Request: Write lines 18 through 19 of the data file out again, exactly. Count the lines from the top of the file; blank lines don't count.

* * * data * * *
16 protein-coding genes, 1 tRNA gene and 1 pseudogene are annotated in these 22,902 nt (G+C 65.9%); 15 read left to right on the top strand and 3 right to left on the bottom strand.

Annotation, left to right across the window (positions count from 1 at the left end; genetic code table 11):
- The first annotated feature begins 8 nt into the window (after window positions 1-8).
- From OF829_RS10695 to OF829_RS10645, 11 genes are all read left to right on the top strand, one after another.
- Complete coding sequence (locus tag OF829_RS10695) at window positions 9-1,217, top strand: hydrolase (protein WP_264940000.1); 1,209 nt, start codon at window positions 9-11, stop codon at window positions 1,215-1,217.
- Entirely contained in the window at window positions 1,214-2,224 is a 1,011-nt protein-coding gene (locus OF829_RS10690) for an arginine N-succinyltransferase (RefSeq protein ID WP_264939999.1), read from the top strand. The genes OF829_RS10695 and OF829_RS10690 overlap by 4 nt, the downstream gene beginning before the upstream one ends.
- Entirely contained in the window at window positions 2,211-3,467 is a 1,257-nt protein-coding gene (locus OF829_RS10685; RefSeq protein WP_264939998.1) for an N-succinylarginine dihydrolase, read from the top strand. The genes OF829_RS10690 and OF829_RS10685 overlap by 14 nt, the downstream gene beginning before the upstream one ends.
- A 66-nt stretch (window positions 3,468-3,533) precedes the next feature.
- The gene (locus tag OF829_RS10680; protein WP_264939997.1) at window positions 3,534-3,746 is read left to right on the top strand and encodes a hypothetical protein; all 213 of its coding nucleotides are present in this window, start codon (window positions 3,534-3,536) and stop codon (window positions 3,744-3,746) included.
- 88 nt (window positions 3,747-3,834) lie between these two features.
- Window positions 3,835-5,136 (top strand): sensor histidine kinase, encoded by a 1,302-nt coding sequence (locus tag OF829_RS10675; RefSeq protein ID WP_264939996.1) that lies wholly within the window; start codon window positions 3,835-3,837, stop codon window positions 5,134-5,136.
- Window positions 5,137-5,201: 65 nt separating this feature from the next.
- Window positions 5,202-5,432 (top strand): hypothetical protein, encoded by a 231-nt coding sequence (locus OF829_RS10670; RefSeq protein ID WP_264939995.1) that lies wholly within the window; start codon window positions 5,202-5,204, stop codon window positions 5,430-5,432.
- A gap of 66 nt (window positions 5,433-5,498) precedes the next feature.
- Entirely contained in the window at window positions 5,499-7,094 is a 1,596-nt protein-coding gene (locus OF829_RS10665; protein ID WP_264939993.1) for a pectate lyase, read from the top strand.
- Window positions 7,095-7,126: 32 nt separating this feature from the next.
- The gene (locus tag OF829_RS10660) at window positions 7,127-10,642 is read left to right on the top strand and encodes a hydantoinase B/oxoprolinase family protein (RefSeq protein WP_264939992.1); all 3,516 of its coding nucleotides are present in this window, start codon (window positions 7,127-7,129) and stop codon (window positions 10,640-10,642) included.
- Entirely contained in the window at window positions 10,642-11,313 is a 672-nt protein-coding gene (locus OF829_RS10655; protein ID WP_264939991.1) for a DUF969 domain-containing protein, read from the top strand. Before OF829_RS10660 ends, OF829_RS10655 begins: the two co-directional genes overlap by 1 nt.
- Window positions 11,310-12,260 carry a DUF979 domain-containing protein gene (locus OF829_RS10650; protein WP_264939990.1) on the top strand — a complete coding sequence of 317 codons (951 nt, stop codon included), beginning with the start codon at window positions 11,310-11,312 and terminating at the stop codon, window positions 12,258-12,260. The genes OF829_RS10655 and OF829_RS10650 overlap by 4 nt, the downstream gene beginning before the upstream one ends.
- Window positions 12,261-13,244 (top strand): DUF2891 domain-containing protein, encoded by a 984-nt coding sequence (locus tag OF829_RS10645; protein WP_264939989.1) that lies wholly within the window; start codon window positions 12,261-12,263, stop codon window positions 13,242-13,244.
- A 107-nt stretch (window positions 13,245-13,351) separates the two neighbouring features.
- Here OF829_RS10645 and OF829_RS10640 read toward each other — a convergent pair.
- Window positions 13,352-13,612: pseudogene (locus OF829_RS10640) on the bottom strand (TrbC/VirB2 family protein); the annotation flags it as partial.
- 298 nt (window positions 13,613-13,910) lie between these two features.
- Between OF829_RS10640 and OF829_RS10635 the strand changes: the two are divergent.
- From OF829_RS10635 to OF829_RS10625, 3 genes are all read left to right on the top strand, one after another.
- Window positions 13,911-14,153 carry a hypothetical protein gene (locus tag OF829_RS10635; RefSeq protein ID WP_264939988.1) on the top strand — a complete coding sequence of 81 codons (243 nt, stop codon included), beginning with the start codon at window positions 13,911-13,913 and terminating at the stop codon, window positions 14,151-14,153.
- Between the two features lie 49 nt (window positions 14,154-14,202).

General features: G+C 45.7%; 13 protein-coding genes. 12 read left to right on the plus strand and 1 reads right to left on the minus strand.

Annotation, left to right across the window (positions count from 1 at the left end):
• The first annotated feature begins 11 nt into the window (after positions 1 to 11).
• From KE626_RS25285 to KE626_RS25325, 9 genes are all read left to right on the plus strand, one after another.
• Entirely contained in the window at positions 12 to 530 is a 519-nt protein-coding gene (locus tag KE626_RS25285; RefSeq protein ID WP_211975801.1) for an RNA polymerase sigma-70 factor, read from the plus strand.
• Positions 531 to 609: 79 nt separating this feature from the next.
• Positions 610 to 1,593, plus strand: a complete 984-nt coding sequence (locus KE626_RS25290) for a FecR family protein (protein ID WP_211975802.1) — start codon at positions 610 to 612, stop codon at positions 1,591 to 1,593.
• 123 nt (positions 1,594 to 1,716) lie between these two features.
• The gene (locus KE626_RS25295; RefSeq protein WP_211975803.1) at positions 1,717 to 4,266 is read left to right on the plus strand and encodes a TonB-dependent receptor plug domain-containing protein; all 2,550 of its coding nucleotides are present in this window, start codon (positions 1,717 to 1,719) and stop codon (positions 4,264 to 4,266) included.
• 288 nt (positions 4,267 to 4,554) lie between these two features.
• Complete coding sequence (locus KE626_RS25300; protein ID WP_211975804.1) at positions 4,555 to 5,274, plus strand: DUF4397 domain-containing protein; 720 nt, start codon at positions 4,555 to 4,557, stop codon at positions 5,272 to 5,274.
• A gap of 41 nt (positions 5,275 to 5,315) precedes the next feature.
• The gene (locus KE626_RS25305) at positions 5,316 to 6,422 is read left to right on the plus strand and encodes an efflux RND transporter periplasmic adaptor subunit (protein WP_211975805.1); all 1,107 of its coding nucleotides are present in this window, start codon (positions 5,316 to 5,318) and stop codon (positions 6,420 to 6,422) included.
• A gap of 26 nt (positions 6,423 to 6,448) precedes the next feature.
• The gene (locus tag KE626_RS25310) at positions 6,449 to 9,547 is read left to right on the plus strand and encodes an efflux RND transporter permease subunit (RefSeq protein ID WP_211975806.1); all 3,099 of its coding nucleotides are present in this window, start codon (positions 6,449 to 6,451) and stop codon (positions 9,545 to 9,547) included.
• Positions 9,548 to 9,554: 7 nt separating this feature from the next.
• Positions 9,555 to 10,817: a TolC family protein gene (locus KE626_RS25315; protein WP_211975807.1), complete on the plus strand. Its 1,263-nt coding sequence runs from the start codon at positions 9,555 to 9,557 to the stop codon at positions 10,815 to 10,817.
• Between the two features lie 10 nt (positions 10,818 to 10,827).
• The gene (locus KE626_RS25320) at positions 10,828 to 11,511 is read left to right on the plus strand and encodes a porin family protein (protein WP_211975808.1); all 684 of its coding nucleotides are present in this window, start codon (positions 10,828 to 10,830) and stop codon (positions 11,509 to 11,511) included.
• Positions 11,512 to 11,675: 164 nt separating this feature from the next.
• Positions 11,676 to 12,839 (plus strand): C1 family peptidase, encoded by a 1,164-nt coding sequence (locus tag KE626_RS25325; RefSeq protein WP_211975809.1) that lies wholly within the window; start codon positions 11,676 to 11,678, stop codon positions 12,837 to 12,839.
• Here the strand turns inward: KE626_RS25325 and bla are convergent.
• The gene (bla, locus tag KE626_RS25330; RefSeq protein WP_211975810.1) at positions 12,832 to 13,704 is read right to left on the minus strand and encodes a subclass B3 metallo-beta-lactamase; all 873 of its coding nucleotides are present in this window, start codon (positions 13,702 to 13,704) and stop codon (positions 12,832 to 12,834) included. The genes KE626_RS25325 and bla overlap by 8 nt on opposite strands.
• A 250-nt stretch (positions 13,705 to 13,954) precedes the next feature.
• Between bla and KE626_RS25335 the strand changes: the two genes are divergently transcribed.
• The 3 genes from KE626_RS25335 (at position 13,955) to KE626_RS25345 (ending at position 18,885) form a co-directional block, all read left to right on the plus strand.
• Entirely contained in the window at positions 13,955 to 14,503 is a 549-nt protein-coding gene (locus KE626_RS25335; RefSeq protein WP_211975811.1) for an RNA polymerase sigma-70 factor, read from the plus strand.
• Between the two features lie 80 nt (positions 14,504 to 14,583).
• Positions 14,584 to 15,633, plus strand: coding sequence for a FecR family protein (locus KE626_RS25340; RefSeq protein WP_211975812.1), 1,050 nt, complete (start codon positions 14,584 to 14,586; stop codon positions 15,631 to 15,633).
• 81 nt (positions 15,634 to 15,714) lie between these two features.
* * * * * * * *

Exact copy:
- Entirely contained in the window at window positions 10,642-11,313 is a 672-nt protein-coding gene (locus OF829_RS10655; protein ID WP_264939991.1) for a DUF969 domain-containing protein, read from the top strand. Before OF829_RS10660 ends, OF829_RS10655 begins: the two co-directional genes overlap by 1 nt.
- Window positions 11,310-12,260 carry a DUF979 domain-containing protein gene (locus OF829_RS10650; protein WP_264939990.1) on the top strand — a complete coding sequence of 317 codons (951 nt, stop codon included), beginning with the start codon at window positions 11,310-11,312 and terminating at the stop codon, window positions 12,258-12,260. The genes OF829_RS10655 and OF829_RS10650 overlap by 4 nt, the downstream gene beginning before the upstream one ends.